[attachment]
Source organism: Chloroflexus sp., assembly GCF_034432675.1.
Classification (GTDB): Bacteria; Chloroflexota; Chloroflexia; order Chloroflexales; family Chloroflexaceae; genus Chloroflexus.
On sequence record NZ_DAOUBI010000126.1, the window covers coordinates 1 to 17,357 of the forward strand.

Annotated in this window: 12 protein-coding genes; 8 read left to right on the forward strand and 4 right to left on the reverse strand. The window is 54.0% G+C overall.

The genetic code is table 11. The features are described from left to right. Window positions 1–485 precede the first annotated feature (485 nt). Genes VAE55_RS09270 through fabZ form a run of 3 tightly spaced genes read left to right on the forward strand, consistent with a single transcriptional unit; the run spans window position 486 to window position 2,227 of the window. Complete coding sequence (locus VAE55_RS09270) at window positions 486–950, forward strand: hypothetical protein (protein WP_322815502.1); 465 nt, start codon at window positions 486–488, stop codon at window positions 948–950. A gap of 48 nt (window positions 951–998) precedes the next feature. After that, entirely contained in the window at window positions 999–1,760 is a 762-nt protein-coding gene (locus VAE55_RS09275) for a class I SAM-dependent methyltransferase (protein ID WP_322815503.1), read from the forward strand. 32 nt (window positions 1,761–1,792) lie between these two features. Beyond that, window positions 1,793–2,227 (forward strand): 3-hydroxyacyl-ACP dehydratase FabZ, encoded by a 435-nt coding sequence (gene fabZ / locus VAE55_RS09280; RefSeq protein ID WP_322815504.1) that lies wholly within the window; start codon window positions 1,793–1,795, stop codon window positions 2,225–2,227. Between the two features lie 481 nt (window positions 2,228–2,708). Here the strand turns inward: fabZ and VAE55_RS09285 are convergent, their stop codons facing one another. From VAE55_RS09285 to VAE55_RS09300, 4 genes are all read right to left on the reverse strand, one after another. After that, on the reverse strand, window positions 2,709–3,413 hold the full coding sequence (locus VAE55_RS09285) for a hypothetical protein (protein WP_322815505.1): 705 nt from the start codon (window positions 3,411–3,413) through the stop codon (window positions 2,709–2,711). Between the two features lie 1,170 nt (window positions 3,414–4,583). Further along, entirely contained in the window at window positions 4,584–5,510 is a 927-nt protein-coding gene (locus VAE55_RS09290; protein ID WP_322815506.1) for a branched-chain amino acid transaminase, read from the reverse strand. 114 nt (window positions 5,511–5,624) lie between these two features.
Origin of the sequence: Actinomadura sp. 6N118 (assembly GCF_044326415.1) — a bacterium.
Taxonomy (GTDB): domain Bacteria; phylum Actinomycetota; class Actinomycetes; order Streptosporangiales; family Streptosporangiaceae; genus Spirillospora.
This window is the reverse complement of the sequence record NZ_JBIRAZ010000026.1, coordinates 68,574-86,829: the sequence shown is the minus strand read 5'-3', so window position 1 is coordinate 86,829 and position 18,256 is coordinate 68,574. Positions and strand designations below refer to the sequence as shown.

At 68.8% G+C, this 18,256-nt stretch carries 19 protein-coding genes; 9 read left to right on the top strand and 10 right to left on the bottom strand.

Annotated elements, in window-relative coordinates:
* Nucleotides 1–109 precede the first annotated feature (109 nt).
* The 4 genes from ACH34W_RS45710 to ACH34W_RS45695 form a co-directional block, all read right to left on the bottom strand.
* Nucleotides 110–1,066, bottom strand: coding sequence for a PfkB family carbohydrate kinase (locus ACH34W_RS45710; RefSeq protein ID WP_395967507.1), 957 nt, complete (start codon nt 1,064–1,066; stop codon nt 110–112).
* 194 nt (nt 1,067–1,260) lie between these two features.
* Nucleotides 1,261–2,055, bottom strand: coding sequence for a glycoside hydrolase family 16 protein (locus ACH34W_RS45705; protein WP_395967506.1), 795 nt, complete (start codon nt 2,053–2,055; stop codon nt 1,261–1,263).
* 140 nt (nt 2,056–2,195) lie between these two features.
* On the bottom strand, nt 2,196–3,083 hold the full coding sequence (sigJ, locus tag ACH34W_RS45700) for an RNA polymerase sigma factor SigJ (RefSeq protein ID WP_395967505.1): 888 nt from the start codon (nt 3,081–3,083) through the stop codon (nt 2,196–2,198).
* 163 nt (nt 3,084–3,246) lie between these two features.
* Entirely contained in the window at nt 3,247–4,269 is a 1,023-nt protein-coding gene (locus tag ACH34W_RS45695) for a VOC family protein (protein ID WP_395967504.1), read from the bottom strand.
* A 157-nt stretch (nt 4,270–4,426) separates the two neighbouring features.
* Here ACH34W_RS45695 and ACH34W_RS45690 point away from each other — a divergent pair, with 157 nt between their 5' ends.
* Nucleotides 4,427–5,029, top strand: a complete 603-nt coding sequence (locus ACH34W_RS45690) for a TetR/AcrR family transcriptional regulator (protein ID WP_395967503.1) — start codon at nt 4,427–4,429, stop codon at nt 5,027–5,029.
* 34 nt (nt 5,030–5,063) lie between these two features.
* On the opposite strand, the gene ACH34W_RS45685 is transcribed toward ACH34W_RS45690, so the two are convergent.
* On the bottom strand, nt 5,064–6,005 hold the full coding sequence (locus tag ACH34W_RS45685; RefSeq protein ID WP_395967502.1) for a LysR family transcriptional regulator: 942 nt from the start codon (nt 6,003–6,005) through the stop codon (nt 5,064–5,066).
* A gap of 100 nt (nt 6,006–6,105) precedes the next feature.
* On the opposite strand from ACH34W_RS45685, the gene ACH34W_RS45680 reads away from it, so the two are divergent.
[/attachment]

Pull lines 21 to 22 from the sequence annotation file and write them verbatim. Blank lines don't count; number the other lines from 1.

* Here ACH34W_RS45695 and ACH34W_RS45690 point away from each other — a divergent pair, with 157 nt between their 5' ends.
* Nucleotides 4,427–5,029, top strand: a complete 603-nt coding sequence (locus ACH34W_RS45690) for a TetR/AcrR family transcriptional regulator (protein ID WP_395967503.1) — start codon at nt 4,427–4,429, stop codon at nt 5,027–5,029.